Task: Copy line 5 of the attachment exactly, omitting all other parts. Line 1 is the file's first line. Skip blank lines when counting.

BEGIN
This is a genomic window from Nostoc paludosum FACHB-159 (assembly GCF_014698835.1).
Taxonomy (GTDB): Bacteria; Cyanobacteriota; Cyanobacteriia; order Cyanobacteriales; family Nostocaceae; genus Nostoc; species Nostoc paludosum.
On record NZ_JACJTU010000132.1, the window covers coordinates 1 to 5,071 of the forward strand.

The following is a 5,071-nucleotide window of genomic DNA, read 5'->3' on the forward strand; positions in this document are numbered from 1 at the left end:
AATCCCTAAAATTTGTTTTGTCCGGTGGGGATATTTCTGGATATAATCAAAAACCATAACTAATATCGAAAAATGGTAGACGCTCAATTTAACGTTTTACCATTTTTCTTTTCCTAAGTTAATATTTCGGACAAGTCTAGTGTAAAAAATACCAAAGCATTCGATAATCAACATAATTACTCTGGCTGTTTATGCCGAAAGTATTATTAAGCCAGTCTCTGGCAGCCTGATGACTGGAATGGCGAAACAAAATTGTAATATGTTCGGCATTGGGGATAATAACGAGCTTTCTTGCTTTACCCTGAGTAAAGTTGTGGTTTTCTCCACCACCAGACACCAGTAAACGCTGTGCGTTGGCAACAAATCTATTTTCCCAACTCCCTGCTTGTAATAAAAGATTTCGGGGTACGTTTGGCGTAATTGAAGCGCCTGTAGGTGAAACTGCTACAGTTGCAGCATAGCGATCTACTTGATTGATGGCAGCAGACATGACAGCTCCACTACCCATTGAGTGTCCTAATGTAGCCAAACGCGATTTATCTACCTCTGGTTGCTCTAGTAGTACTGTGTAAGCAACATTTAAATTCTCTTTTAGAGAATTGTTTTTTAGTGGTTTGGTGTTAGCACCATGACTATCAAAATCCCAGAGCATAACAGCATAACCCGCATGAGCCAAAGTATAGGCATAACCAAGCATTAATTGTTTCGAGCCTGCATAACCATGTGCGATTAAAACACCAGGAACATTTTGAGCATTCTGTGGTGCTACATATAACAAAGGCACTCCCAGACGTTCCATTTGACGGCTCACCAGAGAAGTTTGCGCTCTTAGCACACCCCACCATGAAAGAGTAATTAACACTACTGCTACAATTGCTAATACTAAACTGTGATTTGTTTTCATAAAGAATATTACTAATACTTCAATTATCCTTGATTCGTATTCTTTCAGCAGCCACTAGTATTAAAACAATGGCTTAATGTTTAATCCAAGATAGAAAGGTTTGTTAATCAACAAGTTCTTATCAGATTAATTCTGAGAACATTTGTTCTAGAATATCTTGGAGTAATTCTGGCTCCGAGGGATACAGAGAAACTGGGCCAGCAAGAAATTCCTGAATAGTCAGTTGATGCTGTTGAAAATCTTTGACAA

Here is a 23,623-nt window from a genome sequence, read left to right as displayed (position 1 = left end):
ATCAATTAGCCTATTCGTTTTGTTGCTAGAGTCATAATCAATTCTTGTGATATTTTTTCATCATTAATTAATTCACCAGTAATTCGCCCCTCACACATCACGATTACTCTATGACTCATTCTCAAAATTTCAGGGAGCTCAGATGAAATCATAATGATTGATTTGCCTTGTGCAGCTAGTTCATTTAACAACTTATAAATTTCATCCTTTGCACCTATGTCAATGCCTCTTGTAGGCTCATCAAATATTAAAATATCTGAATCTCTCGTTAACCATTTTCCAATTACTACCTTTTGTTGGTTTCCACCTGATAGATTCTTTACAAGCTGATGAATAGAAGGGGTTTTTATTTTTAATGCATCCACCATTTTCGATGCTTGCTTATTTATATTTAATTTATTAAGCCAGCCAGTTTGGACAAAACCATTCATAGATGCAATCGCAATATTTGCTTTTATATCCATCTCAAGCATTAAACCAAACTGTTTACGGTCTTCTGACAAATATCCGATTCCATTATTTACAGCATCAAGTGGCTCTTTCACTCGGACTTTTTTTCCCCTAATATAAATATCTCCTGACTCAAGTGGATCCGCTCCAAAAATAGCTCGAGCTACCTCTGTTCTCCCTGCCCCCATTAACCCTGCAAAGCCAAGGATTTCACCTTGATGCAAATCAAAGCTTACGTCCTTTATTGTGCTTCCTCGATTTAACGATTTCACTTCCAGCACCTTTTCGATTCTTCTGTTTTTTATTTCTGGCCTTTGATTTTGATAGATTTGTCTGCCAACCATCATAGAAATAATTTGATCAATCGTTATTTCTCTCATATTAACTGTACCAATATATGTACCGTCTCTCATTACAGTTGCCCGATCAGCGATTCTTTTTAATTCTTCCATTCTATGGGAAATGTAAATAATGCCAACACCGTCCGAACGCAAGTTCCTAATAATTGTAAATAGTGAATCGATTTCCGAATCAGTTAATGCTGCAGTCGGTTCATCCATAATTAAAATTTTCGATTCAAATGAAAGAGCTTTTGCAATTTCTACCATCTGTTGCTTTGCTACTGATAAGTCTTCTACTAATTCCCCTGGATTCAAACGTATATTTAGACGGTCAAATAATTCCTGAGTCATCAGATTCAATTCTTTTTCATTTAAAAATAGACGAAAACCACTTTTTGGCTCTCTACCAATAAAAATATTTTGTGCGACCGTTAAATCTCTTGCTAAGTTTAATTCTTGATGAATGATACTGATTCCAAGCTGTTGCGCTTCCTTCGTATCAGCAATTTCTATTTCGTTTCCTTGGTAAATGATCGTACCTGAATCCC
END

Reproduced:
AATCCCTAAAATTTGTTTTGTCCGGTGGGGATATTTCTGGATATAATCAAAAACCATAACTAATATCGAAAAATGGTAGACGCTCAATTTAACGTTTTACCATTTTTCTTTTCCTAAGTTAATATTTCGGACAAGTCTAGTGTAAAAAATACCAAAGCATTCGATAATCAACATAATTACTCTGGCTGTTTATGCCGAAAGTATTATTAAGCCAGTCTCTGGCAGCCTGATGACTGGAATGGCGAAACAAAATTGTAATATGTTCGGCATTGGGGATAATAACGAGCTTTCTTGCTTTACCCTGAGTAAAGTTGTGGTTTTCTCCACCACCAGACACCAGTAAACGCTGTGCGTTGGCAACAAATCTATTTTCCCAACTCCCTGCTTGTAATAAAAGATTTCGGGGTACGTTTGGCGTAATTGAAGCGCCTGTAGGTGAAACTGCTACAGTTGCAGCATAGCGATCTACTTGATTGATGGCAGCAGACATGACAGCTCCACTACCCATTGAGTGTCCTAATGTAGCCAAACGCGATTTATCTACCTCTGGTTGCTCTAGTAGTACTGTGTAAGCAACATTTAAATTCTCTTTTAGAGAATTGTTTTTTAGTGGTTTGGTGTTAGCACCATGACTATCAAAATCCCAGAGCATAACAGCATAACCCGCATGAGCCAAAGTATAGGCATAACCAAGCATTAATTGTTTCGAGCCTGCATAACCATGTGCGATTAAAACACCAGGAACATTTTGAGCATTCTGTGGTGCTACATATAACAAAGGCACTCCCAGACGTTCCATTTGACGGCTCACCAGAGAAGTTTGCGCTCTTAGCACACCCCACCATGAAAGAGTAATTAACACTACTGCTACAATTGCTAATACTAAACTGTGATTTGTTTTCATAAAGAATATTACTAATACTTCAATTATCCTTGATTCGTATTCTTTCAGCAGCCACTAGTATTAAAACAATGGCTTAATGTTTAATCCAAGATAGAAAGGTTTGTTAATCAACAAGTTCTTATCAGATTAATTCTGAGAACATTTGTTCTAGAATATCTTGGAGTAATTCTGGCTCCGAGGGATACAGAGAAACTGGGCCAGCAAGAAATTCCTGAATAGTCAGTTGATGCTGTTGAAAATCTTTGACAA